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Did you know the kitchen is the single most dangerous place in your home?  Seven thousand people are injured in kitchen fires each year and that doesn’t include the people who are killed.

Be sharp, be smart, be safe and know what to do / what not to do in the kitchen.

Nearly two thirds of all domestic fires happen because of cooking.

More fires begin in the kitchen than any other room in the home. Cooking is one of the leading causes of fire-related deaths. The main cause of kitchen fires – cooking equipment (sources include stoves, microwaves and ovens).


kitchen fire

“Typically, fires resulting from cooking facilities fall in the top 6 causes in the UK. According to statistics collated by the Fire Protection Association (FPA), the main specific causes for kitchen fires over a 10-year period are shown in the graph (below). These figures only relate to fires reported to the FPA and are not therefore complete but during this period, there were a total of 89 serious fires resulting in damage in excess of £60m with an average loss per incident over £650,000.” –


Believe it or not, it doesn’t take a fool to start a fire in the kitchen. They can be caused very easily. After all, the kitchen is the most likely place for the home to set fire.

Take our very own Brummie ‘Ozzy Osbourne’s story, for example; the rock star was simply making himself a late night snack (a bacon sandwich), when his kitchen soon became smoked. The grease from the meat set the pan alight and set off the fire alarm and help rushed to the scene. Luckily, he escaped unscathed. However, a couple of months later he was not again so lucky as another fire caused by an unattended candle had caused the house to go up in flames, burning off his eyebrows, leaving burns on his face and hands and singeing his hair.

Without his smoke alarms going off that night, it is more than likely that bacon sandwich would have been the cause of some seriously threatening and perhaps even deadly consequences.


Put your safety first and theirs…

When the day comes where your child believes they have finally learnt enough from their in-the-TV-screen friends Big Cook and Little Cook, are they aware of the dangers they face when standing before the stove? Most importantly, would they know exactly how to handle it if it all went up in flames?

Did you know – In 2012 alone, approximately 360,000 children nationwide were injured from burns or scalds…

AND … More than 126,035 children across the country, including more than 67,000 children 4 and under, were injured due to a fire or burn and treated in emergency rooms. maxresdefault

There are many ways to teach your young ones about fire safety in the kitchen. Keep the kids safe by teaching them a few simple tips and tricks…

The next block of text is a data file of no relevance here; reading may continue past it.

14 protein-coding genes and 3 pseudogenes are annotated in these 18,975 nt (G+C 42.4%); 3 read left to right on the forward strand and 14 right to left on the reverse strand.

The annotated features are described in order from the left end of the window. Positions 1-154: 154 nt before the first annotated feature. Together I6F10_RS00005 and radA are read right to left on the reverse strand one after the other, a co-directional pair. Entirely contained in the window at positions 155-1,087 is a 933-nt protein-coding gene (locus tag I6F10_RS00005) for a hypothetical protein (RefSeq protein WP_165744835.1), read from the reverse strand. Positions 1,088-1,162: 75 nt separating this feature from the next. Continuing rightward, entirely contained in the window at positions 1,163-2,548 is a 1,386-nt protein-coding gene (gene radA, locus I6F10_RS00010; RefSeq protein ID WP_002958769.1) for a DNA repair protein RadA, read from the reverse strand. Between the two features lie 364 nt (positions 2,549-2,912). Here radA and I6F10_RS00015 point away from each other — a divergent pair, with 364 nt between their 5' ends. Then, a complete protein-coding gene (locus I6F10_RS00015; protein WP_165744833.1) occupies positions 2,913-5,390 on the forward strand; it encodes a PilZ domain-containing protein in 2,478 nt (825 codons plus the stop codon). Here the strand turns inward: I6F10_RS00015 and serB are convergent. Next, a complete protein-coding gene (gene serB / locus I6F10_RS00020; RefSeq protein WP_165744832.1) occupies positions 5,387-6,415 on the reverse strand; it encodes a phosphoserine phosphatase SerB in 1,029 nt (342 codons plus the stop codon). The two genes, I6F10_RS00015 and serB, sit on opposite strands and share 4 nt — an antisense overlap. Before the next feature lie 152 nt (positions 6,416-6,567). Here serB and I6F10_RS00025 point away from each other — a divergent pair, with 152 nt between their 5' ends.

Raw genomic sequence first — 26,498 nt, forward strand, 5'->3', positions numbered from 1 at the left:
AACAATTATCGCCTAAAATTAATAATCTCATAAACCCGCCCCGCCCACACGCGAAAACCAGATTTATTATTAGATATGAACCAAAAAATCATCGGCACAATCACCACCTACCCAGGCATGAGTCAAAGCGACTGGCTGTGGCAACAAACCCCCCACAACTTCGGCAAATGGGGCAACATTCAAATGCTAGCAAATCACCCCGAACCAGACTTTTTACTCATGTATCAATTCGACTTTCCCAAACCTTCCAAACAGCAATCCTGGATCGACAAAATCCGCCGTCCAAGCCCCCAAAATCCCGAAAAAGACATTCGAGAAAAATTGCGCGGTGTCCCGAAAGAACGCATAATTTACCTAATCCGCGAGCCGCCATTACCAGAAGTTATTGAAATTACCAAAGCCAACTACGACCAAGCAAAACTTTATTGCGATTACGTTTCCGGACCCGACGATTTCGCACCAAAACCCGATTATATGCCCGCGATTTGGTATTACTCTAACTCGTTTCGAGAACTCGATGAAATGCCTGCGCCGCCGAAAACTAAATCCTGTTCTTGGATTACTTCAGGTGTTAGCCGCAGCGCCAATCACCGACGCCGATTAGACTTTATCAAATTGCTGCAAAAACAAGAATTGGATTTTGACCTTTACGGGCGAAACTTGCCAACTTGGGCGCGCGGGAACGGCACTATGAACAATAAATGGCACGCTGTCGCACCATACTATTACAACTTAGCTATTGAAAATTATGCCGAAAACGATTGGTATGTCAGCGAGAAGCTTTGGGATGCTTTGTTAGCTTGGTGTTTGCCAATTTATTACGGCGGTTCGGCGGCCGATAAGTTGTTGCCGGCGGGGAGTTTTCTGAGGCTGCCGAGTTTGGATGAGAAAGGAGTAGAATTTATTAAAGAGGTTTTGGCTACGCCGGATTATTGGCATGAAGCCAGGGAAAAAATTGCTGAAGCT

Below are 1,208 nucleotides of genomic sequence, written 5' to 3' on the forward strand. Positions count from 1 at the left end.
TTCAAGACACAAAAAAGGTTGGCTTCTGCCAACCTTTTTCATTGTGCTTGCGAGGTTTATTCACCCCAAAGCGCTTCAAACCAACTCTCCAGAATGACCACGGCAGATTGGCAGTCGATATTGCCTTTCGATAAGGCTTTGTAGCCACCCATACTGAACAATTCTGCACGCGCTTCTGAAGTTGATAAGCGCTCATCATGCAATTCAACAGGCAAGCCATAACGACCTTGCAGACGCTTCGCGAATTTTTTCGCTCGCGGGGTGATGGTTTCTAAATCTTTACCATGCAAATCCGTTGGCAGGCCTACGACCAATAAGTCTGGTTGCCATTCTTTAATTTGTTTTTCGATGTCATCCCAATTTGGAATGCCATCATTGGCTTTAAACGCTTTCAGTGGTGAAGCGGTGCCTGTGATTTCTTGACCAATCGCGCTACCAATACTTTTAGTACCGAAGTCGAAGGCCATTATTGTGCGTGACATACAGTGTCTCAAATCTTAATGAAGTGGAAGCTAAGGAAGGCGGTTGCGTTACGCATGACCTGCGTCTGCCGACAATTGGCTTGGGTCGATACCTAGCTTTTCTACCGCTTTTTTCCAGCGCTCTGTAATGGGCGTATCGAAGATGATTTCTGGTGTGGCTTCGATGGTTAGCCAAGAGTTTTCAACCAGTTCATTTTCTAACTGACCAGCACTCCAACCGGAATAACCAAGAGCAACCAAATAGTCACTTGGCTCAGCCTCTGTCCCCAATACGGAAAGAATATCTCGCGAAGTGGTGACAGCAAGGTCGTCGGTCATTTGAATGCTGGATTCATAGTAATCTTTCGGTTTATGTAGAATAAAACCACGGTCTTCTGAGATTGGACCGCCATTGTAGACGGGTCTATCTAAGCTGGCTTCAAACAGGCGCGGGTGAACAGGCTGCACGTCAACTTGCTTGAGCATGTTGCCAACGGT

Teach children to STOP, DROP and ROLL if their clothes should catch on fire.


Never use metal in the microwave.If it sparks – you’re screwed! – The sparks can turn into fire or can seriously damage your microwave.

Don’t go crazy with the quantity of oil or grease in pots or pans. – The hot oil or grease can splatter and cause a fire

Always make sure the surfaces are squeaky clean before use and clean up those spills. – Grease build-up is flammable. A spotless stove is a safe stove.

Always roll up sleeves and tie back hair when cooking – For as long as you want to keep your lengthy locks and favourite garments, avoid having them get in the way and catching fire.

Always keep an eye on your food! – Leaving food unattended is a recipe for disaster. Keep watch on your food to ensure nothing boils over or is burning. If you need to leave the kitchen for any reason make sure you turn off all appliances before doing so.

Do not pour water onto a pan with hot oil; the oil can sputter and cause burns.
Hold burns under cold water immediately to reduce the chance of it turning into a blister.
If a pan with fat or oil in catches fire, NEVER throw water on it.



Never use water on a grease fire.

If it is small in the pan, throw baking soda on top of it or cover it with a metal lid.

Never use flour or fan the flames with a towel.

Use an ABC rated dry powder fire extinguisher. Be sure it is placed next to an exit so that you can back out of the kitchen and home if the fire becomes uncontrollable.

Always turn off all appliances before leaving the kitchen.

Do not pour water onto a cooking fire, since it can make it bigger. Keep a fire extinguisher nearby and call 999 if flames start to leap.

Turn pot handles to the back of the range top, and keep all towels and materials away from the stove burners.











Know when and how to operate your extinguisher; read the label carefully for directions.

Smoke alarms should be installed in the living area and in the hallway near bedrooms – not in the kitchen. The smoke alarm closest to the kitchen should be a photoelectric type, which is less prone to false alarms caused by cooking.





Buy our 2-IN-1 Carbon Monoxide and Smoke Alarm and protect your future.